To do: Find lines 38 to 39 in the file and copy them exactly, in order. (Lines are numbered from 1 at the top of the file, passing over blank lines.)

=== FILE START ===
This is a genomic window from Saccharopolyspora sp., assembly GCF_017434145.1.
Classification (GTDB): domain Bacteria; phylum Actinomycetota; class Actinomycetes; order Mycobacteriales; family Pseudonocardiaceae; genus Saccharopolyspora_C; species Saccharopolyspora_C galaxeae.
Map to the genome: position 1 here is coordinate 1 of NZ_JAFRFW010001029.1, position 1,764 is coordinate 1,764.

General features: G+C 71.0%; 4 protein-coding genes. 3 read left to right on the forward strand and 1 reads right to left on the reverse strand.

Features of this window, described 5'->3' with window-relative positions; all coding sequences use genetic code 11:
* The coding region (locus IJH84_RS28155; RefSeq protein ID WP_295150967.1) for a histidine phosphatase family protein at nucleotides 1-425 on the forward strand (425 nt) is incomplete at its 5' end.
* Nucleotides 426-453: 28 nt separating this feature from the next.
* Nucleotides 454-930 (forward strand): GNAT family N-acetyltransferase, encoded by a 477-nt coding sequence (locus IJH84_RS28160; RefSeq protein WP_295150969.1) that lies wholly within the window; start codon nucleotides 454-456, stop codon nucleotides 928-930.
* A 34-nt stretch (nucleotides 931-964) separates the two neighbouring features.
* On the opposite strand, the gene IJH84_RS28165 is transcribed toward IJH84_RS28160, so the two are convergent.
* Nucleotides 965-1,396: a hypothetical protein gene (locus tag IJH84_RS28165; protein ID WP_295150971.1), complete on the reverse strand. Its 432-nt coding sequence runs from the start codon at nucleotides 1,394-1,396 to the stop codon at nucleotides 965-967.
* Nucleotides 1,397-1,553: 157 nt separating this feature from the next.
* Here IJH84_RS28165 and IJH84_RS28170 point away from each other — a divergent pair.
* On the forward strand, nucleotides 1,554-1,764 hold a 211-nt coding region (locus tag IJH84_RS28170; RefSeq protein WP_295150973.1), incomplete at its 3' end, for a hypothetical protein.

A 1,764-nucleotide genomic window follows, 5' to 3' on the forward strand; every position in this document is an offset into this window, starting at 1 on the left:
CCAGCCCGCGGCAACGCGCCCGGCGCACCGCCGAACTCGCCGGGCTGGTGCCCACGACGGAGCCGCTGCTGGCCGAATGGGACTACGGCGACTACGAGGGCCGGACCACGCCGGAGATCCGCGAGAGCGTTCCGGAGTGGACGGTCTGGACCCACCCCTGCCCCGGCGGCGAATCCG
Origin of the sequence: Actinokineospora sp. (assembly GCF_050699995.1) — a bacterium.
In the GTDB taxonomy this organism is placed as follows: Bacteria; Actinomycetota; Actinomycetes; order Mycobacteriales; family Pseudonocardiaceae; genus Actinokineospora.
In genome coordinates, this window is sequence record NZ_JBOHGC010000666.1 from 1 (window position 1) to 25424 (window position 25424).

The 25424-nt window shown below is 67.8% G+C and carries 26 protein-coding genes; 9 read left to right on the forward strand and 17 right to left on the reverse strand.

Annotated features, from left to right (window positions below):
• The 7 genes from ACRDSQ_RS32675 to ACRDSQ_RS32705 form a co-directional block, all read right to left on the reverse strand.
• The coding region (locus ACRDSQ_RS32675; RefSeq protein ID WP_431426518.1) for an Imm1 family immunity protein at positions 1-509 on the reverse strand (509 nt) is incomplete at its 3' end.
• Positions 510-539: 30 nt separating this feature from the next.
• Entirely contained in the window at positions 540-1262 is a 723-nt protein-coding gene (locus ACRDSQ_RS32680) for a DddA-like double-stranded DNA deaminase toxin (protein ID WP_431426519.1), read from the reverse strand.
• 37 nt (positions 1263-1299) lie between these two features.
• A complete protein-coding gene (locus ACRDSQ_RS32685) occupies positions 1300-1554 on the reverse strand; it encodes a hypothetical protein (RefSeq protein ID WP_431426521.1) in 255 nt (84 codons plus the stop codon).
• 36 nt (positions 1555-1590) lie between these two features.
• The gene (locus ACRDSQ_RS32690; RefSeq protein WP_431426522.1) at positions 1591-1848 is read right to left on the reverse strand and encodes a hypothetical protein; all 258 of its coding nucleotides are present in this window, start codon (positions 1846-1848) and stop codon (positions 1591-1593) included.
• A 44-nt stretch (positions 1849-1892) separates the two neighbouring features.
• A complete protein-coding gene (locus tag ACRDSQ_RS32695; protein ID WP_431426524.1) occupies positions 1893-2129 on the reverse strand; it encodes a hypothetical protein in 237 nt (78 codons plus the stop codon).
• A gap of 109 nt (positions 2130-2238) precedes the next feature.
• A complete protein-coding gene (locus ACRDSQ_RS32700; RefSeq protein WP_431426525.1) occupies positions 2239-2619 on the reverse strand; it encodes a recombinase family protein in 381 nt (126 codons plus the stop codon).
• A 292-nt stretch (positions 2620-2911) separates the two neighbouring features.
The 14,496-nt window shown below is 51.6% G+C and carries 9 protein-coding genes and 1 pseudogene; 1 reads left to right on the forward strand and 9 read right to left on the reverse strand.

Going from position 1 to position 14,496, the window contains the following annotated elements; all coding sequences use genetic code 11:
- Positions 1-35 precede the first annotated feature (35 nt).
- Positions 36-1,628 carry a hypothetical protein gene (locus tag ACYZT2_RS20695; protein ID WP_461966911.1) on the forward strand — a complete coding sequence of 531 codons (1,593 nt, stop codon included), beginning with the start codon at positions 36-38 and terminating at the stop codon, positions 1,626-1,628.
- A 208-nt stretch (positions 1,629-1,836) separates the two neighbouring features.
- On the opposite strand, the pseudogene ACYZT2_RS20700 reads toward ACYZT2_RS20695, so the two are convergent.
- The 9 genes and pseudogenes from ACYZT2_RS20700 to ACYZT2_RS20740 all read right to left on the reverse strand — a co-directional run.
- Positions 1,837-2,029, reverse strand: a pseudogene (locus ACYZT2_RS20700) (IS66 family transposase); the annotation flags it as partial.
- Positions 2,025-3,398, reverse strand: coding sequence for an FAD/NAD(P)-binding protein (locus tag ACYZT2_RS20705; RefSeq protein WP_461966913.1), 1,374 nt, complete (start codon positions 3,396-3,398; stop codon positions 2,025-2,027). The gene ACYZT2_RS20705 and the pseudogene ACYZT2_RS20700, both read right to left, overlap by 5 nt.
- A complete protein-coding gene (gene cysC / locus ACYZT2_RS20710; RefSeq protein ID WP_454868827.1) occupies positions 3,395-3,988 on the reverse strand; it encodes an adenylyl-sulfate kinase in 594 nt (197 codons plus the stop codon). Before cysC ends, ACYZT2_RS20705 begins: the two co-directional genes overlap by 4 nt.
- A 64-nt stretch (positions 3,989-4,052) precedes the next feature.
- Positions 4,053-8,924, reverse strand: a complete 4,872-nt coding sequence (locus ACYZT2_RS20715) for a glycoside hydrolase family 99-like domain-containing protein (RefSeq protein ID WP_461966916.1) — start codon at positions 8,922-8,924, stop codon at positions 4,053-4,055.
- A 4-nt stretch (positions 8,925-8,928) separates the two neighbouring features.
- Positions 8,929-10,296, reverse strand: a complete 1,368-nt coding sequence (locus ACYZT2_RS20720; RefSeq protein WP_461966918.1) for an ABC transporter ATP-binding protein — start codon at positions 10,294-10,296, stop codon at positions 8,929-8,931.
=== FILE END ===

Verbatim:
- Positions 36-1,628 carry a hypothetical protein gene (locus tag ACYZT2_RS20695; protein ID WP_461966911.1) on the forward strand — a complete coding sequence of 531 codons (1,593 nt, stop codon included), beginning with the start codon at positions 36-38 and terminating at the stop codon, positions 1,626-1,628.
- A 208-nt stretch (positions 1,629-1,836) separates the two neighbouring features.